Choosing appliances can be a daunting task but it doesn’t have to be if you do your homework by brushing up on your appliance vocabulary. As with any successful project, it is all about planning.
The following is devised to be an overview of appliances, by category, to assist you in selecting the right ones for your style and budget. Be sure to read the items of note before heading off to your appliance retailer or the internet.
Cooktops and Ranges
Built for cooking (burners on the surface of the appliance) and baking, roasting and broiling (integral oven under the cooking surface with ranges/stoves), cooktops and ranges may have coil (electric), smooth top (electric) or sealed burner (gas) cooking surfaces.
Cooktops: Built into a kitchen countertop with the burner control on the surface, most cooktops are typically 24-36 inches wide and may use electricity (coil, electric-resistant or induction), natural gas or propane. Natural gas and induction are the most responsive and suited to avid cooks while electric coil is most budget-friendly and hardest to clean. Electric-resistant is easy to clean but less responsive compared to gas or induction. Natural gas and propane are less efficient than induction or radiant, taking up to twice as long to boil a pot of water.
Note: Induction cooking surfaces do not require “special pans,” only ones that are constructed of ferrous metal (a magnet will stick to it). With proper planning, cooktops can easily be incorporated into an accessible-design kitchen with ample wheelchair access, especially when paired with an ergonomically installed wall oven.
Dominos: This is a category of cooktop fueled by natural gas or propane, electric-resistant or induction as general or task-specific, single or dual burners for wok cooking, steaming, teppanyaki, griddle, grilling, sous vide, etc.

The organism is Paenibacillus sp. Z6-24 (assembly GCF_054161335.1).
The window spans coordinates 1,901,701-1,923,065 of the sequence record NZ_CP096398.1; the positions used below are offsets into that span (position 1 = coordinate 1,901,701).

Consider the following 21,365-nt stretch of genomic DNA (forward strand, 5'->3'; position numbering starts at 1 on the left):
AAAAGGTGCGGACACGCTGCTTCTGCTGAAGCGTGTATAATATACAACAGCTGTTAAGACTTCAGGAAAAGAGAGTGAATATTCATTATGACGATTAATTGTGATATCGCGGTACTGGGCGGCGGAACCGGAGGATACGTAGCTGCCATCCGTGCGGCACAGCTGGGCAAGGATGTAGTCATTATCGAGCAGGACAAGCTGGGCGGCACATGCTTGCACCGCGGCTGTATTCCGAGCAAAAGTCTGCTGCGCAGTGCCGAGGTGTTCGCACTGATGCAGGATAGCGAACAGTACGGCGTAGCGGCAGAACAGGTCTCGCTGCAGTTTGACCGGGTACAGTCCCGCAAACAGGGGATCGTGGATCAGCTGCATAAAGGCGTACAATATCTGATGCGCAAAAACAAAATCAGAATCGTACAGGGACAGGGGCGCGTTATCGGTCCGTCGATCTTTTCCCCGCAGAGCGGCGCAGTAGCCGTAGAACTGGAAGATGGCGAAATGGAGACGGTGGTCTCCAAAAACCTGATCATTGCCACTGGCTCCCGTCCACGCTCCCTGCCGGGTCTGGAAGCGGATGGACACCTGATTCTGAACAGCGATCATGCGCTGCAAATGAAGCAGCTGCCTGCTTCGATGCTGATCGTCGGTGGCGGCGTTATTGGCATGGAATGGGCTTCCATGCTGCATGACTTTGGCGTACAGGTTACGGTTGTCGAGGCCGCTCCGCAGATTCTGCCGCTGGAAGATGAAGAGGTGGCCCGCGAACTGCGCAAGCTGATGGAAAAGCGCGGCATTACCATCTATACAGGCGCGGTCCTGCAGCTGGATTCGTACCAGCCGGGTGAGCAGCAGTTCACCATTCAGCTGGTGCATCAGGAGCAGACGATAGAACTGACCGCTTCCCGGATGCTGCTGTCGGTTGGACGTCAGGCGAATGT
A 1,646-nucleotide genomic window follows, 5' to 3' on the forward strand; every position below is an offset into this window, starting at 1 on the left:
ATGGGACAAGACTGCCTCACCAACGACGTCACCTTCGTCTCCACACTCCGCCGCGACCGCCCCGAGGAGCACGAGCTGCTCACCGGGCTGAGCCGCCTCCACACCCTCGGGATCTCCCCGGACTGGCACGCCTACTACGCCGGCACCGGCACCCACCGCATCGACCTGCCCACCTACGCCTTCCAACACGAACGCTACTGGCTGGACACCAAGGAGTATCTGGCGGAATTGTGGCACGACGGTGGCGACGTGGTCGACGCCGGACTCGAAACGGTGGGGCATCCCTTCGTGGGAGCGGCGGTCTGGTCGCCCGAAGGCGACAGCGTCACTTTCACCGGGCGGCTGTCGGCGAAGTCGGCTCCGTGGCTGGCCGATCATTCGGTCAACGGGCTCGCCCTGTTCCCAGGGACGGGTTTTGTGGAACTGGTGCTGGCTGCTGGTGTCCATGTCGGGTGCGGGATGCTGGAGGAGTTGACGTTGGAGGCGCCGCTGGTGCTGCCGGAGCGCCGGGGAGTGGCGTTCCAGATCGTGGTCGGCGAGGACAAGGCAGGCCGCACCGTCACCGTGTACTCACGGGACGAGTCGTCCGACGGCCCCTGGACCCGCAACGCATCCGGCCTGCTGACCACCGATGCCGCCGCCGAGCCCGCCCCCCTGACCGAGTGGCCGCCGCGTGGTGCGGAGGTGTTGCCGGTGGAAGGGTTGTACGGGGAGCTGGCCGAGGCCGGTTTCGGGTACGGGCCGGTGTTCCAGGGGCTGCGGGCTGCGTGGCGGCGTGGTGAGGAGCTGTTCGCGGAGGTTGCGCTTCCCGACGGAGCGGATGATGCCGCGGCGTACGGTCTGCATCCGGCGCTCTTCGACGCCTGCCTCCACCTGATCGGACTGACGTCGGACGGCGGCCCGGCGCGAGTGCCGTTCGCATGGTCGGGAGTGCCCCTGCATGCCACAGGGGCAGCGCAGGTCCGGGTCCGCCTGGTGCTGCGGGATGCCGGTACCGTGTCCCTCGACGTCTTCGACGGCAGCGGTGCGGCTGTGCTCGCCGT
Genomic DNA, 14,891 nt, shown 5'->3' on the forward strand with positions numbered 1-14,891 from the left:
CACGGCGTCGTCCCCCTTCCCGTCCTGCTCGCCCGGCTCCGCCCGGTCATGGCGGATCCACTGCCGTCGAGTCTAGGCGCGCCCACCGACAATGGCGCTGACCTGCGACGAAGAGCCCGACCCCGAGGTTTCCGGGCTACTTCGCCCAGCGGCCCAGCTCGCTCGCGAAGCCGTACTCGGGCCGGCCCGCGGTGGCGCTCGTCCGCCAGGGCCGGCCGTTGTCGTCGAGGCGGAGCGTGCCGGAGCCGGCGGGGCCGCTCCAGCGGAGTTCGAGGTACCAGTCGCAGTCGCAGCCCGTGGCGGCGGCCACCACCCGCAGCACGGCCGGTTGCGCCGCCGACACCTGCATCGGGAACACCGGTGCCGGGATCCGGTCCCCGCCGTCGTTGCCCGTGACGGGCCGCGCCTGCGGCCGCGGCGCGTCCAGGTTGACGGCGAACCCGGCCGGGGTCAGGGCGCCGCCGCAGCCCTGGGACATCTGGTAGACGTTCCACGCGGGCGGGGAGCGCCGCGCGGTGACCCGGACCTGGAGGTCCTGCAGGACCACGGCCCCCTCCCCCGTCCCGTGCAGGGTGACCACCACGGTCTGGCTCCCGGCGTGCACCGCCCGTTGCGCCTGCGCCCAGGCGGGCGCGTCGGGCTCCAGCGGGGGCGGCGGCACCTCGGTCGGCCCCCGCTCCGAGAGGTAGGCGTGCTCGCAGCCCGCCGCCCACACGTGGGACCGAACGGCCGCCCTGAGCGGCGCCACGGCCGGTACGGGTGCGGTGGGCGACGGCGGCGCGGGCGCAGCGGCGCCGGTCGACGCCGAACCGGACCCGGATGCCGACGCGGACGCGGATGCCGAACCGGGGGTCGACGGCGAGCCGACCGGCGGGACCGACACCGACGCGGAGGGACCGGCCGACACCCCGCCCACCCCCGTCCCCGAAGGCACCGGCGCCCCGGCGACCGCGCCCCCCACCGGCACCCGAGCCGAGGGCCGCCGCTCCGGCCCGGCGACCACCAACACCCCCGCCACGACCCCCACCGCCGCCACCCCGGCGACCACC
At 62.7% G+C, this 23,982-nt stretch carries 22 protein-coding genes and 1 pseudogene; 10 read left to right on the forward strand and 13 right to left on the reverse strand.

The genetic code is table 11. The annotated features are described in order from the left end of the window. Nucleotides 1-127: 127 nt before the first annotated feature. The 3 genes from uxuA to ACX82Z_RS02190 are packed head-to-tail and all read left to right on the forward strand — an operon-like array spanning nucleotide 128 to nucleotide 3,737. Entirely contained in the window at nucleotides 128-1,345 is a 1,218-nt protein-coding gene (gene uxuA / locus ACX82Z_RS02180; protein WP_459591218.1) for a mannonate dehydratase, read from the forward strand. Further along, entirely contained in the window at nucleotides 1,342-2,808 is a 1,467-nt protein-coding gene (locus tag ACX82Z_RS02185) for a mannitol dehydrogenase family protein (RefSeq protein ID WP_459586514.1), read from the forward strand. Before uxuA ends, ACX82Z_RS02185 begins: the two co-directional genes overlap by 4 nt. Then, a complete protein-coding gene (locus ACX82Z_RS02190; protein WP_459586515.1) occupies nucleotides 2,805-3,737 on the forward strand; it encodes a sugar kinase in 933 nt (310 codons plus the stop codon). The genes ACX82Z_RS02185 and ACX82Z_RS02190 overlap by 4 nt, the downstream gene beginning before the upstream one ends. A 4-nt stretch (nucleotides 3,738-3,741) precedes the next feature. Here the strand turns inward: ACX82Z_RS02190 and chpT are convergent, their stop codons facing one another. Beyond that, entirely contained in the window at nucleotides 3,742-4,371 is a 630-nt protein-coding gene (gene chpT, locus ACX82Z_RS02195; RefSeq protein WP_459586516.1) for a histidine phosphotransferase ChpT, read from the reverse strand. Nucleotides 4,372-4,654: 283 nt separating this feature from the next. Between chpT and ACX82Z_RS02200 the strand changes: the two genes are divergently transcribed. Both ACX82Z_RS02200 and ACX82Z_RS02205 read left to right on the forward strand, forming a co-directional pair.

Dominos are an excellent choice for small kitchens and butlers’ pantries, or for the avid cook who seeks specialized cooking options. With proper planning, these units can easily be incorporated into an accessible-design kitchen with ample wheelchair access.
Rangetops: Cooktops with the controls on the front of the cooktop cabinet, rangetops are typically natural gas or propane and the Btu output tends to be higher than a standard cooktop. They may be configured with standard burners plus with a grill, griddle or both. With proper planning, these units can easily be incorporated into an accessible-design kitchen with ample wheelchair access.
Ranges: These cooking units have a cooking surface and one or more ovens in an all-in-one piece of equipment.
Freestanding models are typically 24 to 30 inches in width and have finished sides. The controls are raised on the back of the unit and there’s a storage drawer below the oven. They are the most cost-effective style but have limited features (not available with induction).
Slide-in models are typically 30 inches in width, have the controls in the front (more ergonomic than freestanding) and include either a storage or warming drawer below the oven. They allow for a contiguous decorative backsplash and are available in all fuel sources. The protective side flanges minimize foods from dripping down the range.
Professional units are restaurant style, freestanding, and range in width from 24 to 60 inches. They are fully finished on the sides in stainless or enamel. The cooking surface can be customized to include burners (gas or induction), grills, griddles, wok burners, French tops or teppanyaki. A more recent trend is custom colors for a professional-style range that provides a pop of color in a kitchen.
Features to consider for ranges include concealed elements and self-cleaning for minimal cleaning and maintenance, connectivity for busy households, oven probes, bridged burners for efficient use of surface griddles and Dutch ovens. Ranges are a good choice for compact kitchens but as a general rule, they are not a good choice for people with physical limitations like back, hip or even shoulder issues.
Built into tall or base cabinetry, they come in a variety of widths (24, 27, 30 and 36 inches) with a wide variety of features including self-cleaning, dough-proofing, baking, roasting, broiling, connectivity, recipe retention and more. Other features to consider include ball-bearing glide racks, smoothness of the door hinge, oven-cavity lighting, ease of reading the control panel and ease of use of the cooking modes.